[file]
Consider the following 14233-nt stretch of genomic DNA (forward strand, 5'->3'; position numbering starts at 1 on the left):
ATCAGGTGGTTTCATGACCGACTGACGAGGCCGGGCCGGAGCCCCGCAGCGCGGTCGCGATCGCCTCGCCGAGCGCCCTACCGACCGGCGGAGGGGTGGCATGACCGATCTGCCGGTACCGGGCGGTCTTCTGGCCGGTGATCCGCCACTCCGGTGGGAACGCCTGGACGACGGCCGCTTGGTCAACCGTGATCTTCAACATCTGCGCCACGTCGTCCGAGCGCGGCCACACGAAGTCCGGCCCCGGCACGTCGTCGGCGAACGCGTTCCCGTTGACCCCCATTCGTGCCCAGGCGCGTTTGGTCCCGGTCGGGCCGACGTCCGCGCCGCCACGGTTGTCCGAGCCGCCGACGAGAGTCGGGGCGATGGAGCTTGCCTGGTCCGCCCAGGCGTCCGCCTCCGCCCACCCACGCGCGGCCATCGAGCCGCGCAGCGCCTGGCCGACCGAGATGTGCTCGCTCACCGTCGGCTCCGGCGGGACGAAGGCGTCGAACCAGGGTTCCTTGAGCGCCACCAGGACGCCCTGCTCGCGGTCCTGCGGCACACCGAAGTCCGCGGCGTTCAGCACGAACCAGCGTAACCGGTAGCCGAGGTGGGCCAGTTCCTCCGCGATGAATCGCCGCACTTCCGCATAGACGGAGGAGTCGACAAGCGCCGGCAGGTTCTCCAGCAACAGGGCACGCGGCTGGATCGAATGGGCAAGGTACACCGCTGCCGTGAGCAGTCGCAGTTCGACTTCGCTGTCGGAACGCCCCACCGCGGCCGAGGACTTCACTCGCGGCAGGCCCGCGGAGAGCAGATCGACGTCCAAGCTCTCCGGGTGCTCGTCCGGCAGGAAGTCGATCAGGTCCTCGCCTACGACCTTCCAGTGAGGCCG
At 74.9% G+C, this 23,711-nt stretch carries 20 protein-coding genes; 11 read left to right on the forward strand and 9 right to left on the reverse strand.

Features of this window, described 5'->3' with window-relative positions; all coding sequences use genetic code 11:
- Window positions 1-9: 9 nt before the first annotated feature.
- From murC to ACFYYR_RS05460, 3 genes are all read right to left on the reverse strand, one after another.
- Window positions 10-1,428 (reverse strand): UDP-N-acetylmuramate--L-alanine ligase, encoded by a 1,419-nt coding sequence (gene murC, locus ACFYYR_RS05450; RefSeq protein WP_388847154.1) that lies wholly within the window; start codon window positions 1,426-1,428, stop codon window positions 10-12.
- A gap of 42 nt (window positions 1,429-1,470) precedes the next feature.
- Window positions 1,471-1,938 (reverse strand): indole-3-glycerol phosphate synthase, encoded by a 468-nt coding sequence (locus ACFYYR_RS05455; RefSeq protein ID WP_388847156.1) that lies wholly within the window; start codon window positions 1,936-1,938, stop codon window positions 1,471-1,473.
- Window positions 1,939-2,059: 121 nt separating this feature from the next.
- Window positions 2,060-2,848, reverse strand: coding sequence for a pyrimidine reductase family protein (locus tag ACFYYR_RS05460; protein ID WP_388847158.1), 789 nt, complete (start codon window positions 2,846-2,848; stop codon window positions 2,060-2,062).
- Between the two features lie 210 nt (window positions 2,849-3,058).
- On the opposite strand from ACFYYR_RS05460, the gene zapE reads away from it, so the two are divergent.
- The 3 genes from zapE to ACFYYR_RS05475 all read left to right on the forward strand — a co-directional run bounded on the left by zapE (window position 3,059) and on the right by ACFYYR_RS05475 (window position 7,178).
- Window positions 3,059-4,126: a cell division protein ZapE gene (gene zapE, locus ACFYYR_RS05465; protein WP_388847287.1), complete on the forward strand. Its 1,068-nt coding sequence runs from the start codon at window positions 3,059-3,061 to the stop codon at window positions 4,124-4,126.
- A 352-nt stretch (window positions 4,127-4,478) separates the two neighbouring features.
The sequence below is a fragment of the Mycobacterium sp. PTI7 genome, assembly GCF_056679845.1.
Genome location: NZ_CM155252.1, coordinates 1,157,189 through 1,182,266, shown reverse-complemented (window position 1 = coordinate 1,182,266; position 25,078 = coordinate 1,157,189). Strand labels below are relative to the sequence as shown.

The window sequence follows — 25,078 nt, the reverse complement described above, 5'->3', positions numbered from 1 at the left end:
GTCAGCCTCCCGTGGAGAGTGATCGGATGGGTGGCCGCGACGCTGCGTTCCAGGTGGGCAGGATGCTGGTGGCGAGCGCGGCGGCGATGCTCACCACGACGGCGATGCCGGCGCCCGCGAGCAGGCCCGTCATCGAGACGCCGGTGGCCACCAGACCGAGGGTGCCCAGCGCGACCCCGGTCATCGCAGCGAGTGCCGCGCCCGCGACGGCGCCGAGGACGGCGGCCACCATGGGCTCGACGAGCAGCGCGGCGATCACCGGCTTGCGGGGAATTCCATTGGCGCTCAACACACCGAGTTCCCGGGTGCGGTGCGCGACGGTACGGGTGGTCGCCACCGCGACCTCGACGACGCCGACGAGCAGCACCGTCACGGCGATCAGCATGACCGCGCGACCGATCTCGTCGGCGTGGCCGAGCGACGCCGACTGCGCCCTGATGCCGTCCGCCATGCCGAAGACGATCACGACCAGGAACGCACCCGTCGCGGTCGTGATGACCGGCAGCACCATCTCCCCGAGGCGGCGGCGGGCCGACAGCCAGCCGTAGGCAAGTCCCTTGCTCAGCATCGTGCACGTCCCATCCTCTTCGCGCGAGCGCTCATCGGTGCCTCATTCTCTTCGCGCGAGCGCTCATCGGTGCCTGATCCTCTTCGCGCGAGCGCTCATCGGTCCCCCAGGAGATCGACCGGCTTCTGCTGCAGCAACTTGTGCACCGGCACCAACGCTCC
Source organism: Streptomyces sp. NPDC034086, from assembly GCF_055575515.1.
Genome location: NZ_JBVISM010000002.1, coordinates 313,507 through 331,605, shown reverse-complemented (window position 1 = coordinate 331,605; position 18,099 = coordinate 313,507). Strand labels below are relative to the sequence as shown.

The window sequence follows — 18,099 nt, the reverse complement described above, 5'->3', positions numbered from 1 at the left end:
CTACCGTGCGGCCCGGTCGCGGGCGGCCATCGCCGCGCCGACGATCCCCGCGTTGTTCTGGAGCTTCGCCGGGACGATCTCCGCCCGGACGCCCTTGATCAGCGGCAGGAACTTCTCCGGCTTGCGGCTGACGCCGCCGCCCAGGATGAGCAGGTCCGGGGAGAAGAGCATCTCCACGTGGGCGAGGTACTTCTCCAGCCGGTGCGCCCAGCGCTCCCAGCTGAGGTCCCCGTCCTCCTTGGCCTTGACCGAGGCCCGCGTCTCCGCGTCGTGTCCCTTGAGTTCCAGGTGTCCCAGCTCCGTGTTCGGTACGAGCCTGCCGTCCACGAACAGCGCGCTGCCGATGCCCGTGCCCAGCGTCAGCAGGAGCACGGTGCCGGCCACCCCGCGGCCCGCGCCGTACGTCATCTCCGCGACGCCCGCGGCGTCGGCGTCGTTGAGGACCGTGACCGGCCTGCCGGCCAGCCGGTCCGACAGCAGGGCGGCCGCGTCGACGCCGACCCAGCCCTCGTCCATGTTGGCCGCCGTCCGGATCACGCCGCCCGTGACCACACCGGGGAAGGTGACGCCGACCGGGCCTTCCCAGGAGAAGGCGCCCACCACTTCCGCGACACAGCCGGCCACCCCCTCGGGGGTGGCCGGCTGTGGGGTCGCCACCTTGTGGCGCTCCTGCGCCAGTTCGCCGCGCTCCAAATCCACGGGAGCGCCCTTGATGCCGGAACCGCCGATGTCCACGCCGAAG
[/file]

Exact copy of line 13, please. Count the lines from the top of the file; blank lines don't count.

- On the opposite strand from ACFYYR_RS05460, the gene zapE reads away from it, so the two are divergent.